For lifestyle and pharmacological interventions, evidence from randomized controlled trials and systematic reviews of trials was preferentially reviewed. While changes in cardiovascular morbidity and mortality were the primary outcomes of interest, for lifestyle interventions, blood pressure lowering was accepted as a primary outcome given the lack of long-term morbidity/mortality data in this field, and for certain comorbid conditions, other relevant outcomes, such as development of proteinuria or worsening of kidney function, were considered.
MEDLINE searches were conducted from November 2003 to October 2004 to update the 2004 recommendations. Reference lists were scanned, experts were contacted, and the personal files of the subgroup members and authors were used to identify additional published studies. All relevant articles were reviewed and appraised independently, using prespecified levels of evidence, by content and methodology experts. As per previous years, only studies that had been published in the peer-reviewed literature were included; evidence from abstracts, conference presentations and unpublished personal communications was not included.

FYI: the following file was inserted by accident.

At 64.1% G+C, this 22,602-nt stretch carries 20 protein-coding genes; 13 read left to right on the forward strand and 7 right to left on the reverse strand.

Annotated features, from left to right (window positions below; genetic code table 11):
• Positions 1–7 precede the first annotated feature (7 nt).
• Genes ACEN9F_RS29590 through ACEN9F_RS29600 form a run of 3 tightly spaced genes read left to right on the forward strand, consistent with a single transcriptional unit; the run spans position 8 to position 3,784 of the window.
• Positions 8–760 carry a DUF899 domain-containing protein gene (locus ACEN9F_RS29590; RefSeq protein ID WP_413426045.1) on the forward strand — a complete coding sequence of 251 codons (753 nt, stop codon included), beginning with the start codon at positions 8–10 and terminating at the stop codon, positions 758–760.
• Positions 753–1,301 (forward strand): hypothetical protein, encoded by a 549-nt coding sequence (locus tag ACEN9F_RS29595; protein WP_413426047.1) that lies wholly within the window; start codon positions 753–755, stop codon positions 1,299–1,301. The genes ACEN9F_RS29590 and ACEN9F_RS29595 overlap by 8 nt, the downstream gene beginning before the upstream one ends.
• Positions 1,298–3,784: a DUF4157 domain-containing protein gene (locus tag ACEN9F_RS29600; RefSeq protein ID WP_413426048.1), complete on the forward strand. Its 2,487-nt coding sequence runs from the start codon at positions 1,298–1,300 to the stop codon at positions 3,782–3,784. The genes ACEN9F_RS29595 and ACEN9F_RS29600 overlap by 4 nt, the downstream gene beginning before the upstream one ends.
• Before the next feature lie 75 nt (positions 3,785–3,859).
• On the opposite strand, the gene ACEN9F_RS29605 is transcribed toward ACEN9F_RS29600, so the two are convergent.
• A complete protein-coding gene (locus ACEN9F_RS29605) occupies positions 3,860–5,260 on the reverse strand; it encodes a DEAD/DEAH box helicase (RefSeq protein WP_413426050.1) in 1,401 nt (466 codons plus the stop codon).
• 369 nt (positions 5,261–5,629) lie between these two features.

Lifestyle modifications to prevent and/or treat hypertension include the following: perform 30 min to 60 min of aerobic exercise on four to seven days of the week; maintain a healthy body weight (body mass index of 18.5 kg/m2 to 24.9 kg/m2) and waist circumference (less than 102 cm for men and less than 88 cm for women); limit alcohol consumption to no more than 14 units per week in men or nine units per week in women; follow a reduced fat, low cholesterol diet with an adequate intake of potassium, magnesium and calcium; restrict salt intake; and consider stress management (in selected individuals). Treatment thresholds and targets should take into account each individual's global atherosclerotic risk, target organ damage and any comorbid conditions. Blood pressure should be lowered to 140/90 mmHg or less in all patients, and to 130/80 mmHg or less in those with diabetes mellitus or chronic kidney disease. Most adults with hypertension require more than one agent to achieve target blood pressures. For adults without compelling indications for other agents, initial therapy should include thiazide diuretics. Other agents appropriate for first-line therapy for diastolic hypertension with or without systolic hypertension include beta-blockers (in those younger than 60 years), angiotensin-converting enzyme (ACE) inhibitors (except in black patients), long-acting calcium channel blockers and angiotensin receptor antagonists. Other agents appropriate for first-line therapy for isolated systolic hypertension include long-acting dihydropyridine calcium channel blockers and angiotensin receptor antagonists. Certain comorbid conditions provide compelling indications for first-line use of other agents: in patients with angina, recent myocardial infarction or heart failure, beta-blockers and ACE inhibitors are recommended as first-line therapy; in patients with diabetes mellitus, ACE inhibitors or angiotensin receptor antagonists (or thiazides in patients with diabetes mellitus without albuminuria) are appropriate first-line therapies; and in patients with nondiabetic chronic kidney disease, ACE inhibitors are recommended. All hypertensive patients should have their fasting lipids screened, and those with dyslipidemia should be treated using the thresholds, targets and agents recommended by the Canadian Hypertension Education Program Working Group on the management of dyslipidemia and the prevention of cardiovascular disease. Selected patients with hypertension, but without dyslipidemia, should also receive statin therapy and/or acetylsalicylic acid therapy.